Far from being a posh Londoner, Nancy Spain hailed from Newcastle. Her father was a writer and occasional broadcaster, and she followed in his footsteps quite aware that she was the son he never had. Her determination to come to the fore appeared early on. As a child she liked to play St George and the Dragon in which her father took the part of the dragon, Nancy marched about as St George while, as she described it, her sister Liz ‘was lashed to the bottom of the stairs with skipping ropes and scarves’. No dragon was going to stop Spain from being the hero of the piece.
From 1931 to 1935 Spain was sent, like her mother before her, to finish her education at the famous girls’ public school Roedean, high on the chalky cliffs near Brighton. It was here that her Geordie accent was subdued and polished into something else. She didn’t like it there and would spend time getting her own back in her later writing. Her fellow classmates seem to have varied in their attitude towards her. Some saw her as exotic and clever, while others found her over the top. It says something about the attitude to women’s careers at the time when you learn that in his 1933 Prize- Giving Day speech to the school the then Lord Chancellor, Lord Sankey, congratulated Roedean on playing ‘a remarkable part in the great movement for the higher education of women’, but added, ‘In spite of the many attractive avenues which were now open to girls’, he hoped ‘the majority of them would not desert the path of simple duties and home life’.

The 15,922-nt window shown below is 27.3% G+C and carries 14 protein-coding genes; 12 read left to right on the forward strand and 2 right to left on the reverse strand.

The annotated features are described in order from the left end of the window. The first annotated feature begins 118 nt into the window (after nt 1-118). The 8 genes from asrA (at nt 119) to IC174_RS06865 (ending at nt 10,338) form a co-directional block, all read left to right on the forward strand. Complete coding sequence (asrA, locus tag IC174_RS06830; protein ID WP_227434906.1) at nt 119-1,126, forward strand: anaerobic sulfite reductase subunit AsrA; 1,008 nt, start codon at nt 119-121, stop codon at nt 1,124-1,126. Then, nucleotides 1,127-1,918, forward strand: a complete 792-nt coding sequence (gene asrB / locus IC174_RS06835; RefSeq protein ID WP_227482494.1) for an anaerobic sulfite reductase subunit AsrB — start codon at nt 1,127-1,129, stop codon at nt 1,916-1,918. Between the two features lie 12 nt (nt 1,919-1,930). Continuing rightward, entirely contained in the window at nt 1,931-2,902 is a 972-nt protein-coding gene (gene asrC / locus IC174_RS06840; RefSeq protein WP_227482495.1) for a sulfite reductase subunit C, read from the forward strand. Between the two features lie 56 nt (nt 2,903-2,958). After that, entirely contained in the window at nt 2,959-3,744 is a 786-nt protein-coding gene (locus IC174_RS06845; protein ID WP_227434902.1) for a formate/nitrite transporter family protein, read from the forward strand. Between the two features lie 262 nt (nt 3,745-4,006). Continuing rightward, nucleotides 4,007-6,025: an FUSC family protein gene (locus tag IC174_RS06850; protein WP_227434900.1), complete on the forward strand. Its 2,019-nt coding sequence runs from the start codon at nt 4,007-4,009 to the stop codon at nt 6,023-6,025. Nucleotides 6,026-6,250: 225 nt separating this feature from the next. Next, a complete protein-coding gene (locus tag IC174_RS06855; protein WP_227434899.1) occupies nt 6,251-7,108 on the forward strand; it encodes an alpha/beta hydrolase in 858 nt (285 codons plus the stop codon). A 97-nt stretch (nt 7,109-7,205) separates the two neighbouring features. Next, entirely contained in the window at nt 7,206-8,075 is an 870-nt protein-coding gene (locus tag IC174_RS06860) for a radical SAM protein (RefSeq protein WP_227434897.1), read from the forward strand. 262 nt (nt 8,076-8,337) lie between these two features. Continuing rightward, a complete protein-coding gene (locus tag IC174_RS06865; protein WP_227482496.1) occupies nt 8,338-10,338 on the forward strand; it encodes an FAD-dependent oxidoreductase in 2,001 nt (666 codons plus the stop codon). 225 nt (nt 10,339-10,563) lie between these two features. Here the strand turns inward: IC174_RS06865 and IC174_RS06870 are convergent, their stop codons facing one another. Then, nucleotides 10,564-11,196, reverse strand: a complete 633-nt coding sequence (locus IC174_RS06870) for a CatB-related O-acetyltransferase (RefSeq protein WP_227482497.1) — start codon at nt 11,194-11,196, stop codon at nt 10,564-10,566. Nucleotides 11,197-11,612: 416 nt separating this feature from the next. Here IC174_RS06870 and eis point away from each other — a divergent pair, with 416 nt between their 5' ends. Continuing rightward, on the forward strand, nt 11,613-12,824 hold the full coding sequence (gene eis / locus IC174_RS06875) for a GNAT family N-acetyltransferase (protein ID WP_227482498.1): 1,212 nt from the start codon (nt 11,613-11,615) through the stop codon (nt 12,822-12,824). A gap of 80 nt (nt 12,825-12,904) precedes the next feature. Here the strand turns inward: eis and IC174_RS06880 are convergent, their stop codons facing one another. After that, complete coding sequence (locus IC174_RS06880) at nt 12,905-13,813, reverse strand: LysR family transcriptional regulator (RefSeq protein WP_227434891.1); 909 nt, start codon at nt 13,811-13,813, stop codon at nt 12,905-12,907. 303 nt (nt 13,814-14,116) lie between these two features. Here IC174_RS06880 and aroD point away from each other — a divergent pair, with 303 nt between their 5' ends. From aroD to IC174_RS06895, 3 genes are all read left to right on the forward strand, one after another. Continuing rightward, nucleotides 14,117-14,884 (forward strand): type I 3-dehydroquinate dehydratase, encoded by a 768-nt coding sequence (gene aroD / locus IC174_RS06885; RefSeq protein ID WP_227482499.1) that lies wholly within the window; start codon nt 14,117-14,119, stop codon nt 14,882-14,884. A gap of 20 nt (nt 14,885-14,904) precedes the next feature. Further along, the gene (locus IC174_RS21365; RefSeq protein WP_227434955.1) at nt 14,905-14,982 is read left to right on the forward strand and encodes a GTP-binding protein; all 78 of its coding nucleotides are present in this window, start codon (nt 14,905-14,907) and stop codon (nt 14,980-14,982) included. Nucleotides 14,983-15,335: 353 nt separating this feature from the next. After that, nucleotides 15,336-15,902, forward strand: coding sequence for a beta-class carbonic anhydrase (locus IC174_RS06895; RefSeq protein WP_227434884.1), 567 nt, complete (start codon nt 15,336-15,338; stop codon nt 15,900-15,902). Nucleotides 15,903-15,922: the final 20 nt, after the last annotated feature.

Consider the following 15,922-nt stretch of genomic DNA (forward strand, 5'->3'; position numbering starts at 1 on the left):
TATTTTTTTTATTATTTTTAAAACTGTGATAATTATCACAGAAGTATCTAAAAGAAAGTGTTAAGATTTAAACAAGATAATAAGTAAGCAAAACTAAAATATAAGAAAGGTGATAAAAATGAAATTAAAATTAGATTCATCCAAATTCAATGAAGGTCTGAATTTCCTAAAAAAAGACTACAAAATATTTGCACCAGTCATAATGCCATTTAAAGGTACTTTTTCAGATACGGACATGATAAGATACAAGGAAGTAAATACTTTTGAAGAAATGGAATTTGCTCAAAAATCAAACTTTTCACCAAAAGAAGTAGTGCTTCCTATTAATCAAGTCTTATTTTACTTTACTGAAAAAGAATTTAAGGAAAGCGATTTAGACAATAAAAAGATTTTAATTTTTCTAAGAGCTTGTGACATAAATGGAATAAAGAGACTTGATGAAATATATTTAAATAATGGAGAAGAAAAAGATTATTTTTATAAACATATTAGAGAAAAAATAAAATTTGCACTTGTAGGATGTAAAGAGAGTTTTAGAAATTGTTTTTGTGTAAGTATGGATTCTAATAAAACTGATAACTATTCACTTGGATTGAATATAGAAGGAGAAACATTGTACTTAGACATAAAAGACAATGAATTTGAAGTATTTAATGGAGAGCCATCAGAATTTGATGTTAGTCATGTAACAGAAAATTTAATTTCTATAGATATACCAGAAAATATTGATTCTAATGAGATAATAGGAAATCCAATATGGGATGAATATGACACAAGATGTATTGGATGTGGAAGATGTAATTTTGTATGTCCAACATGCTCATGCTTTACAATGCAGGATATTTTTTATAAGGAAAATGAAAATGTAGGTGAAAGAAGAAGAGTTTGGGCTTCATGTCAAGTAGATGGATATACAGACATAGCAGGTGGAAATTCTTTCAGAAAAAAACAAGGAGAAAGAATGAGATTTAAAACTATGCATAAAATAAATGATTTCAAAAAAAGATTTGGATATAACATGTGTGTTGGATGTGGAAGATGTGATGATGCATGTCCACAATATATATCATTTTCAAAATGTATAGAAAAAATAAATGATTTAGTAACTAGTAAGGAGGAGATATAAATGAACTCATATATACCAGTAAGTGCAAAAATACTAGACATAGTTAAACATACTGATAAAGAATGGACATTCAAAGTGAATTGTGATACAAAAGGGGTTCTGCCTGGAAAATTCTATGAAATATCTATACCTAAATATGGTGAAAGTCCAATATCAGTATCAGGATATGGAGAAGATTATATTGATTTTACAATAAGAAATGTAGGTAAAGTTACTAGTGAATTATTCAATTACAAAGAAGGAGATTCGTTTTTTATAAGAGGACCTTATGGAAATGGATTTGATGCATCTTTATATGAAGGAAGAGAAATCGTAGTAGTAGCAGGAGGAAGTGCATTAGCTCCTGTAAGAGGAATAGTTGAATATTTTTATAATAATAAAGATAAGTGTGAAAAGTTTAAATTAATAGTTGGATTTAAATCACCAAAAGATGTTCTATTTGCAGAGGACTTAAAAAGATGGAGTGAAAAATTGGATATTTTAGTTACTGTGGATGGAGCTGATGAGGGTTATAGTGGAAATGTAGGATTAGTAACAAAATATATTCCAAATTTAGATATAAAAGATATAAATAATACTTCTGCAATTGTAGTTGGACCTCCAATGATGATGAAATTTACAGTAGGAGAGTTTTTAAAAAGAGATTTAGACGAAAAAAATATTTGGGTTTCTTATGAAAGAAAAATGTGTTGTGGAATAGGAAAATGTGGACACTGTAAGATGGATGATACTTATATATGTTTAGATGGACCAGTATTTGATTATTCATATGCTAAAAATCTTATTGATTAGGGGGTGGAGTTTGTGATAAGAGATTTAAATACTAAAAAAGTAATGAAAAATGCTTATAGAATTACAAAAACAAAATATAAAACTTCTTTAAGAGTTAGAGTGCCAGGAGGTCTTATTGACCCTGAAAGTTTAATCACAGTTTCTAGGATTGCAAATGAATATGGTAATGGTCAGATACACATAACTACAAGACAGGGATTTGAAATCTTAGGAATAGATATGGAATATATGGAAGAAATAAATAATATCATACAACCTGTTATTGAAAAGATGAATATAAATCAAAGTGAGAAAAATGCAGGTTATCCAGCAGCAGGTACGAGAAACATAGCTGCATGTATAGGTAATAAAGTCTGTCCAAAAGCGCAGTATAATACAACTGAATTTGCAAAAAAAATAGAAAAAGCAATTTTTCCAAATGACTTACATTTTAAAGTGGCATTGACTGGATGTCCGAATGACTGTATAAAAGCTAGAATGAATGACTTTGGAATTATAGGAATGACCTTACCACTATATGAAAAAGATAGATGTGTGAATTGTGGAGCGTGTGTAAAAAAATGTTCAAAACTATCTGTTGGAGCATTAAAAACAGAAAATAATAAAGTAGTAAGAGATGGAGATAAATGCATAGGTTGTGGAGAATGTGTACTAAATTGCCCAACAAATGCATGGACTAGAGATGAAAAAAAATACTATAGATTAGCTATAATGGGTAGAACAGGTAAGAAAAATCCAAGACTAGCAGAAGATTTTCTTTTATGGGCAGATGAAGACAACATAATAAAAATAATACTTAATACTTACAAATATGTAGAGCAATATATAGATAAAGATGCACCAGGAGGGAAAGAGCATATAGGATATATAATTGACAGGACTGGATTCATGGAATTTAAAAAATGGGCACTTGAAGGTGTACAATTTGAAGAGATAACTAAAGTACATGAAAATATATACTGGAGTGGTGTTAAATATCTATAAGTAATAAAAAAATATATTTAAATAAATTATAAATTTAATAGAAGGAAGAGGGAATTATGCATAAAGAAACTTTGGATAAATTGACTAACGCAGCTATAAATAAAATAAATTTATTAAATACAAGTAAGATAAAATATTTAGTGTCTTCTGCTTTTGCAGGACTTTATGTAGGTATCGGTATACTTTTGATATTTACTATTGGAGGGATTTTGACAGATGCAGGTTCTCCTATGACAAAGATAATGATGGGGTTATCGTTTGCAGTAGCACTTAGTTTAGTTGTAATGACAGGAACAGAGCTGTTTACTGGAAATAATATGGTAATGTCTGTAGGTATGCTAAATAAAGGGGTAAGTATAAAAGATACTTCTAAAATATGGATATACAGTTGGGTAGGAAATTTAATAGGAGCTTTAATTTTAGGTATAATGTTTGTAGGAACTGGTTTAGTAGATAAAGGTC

Deserting that path was Spain’s destiny from the beginning. It was while at school that Spain began writing a diary of her private thoughts. In this early writing the conflict between her inner lesbian feelings and society’s demand that she keep them quiet first stirred. She began to express herself in poetry. Some of her verse- making was public and she won a Guinea prize for one of her works in her final year. This, she said, led her to the foolish notion that poems could make money.
Her mother harboured ambitions for Spain to become a games or domestic science teacher, but it was clear neither was going to happen. Her father, who sounds a jolly sort, said she could stay home and have fifty pounds a year to spend as she pleased. She joined a women’s lacrosse and hockey club in Sunderland because it looked like fun, but instead she found a fledgling career and her first love. She became utterly smitten with a fellow team member, twenty- three- year- old Winifred Emily Sargeant (‘Bin’ to her friends) a blonde, blue- eyed woman who could run fast on the field and rather glamorously seemed fast off it by drinking gin and tonic.
The Newcastle Journal decided to publish some reports about women’s sport and almost by chance Nancy got her first job in journalism. Touring with the team meant she could both write and spend time with Bin. When she discovered her feelings for Winifred were reciprocated, she was over the moon.